Family name origins & meanings
- Japanese : ‘wisteria plain’; the greatest noble clan of classical Japan. They descend from the statesman Nakatomi no Kamatari (614–669), who was awarded the Fujiwara surname by Emperor Tenji for his part in crushing the powerful Soga family and placing Tenji on the throne. Fujiwara is a common place name in Japan. Kamatari’s birthplace was Fujiwara in Yamato (in present-day Kashihara-shi, Nara prefecture). The surname is listed in the Shinsen shōjiroku, as is the ancestral name, Nakatomi. The family claims descent from Ame no Koyane, a son of the deity Takamimusubi and a companion of the mythical hero Ninigi.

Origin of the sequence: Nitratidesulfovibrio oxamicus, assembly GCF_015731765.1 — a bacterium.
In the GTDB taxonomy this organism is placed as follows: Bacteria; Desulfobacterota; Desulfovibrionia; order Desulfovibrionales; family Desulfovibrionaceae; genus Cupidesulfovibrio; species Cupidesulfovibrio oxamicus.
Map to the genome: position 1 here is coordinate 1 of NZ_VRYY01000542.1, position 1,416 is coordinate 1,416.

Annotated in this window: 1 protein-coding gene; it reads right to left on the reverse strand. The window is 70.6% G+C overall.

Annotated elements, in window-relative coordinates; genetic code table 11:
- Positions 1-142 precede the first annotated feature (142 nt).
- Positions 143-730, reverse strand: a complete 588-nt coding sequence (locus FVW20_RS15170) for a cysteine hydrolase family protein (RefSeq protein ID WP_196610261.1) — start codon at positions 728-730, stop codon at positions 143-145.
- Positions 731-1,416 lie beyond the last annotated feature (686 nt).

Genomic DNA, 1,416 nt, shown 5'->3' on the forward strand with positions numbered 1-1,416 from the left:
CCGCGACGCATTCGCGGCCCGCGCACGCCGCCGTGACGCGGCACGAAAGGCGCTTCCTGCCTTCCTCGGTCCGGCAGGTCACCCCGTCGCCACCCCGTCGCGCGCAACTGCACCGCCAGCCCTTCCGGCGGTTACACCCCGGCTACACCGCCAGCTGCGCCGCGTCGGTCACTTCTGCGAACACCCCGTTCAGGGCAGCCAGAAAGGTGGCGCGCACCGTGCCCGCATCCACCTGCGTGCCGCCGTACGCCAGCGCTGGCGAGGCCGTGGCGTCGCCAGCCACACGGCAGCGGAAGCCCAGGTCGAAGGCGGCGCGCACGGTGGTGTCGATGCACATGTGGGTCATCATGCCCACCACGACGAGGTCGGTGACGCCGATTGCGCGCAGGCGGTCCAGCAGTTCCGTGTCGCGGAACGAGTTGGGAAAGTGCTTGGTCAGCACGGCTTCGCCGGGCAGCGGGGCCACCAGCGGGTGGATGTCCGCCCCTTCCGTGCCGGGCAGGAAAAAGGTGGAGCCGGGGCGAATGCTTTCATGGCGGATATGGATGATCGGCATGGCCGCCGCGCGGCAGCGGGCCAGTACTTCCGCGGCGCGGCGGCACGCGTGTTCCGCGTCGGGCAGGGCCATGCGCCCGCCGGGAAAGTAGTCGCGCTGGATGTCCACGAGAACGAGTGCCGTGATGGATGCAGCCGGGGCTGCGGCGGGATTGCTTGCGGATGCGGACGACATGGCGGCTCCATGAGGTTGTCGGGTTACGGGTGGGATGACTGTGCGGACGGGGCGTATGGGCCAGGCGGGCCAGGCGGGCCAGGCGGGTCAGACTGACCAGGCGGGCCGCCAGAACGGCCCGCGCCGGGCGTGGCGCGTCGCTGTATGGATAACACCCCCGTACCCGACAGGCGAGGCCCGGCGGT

- Two major branches of the clan are the ‘northern’ and ‘southern’ Fujiwara, named for the relative locations of the mansions of their founders, two grandsons of Fujiwara Kamatari: Muchimaro (680–737; northern) and Fusasaki (682–737; southern). The family rose to greatness during the 10th and 11th centuries by marrying daughters to emperors and other important court figures. The name is no longer common in its original form, but local variants such as Satō, Itō, Saitō, and Katō make the Fujiwara the largest clan in Japan. Many variants of the name were created by taking the first syllable of the name of a family head’s residence, or of his official title, and adding to it the suffix -tō, which is the Sino-Japanese reading of the word fuji (‘wisteria’). Thus, for example, the Fujiwara of Sano (Sano no Fujiwara) are called Satō.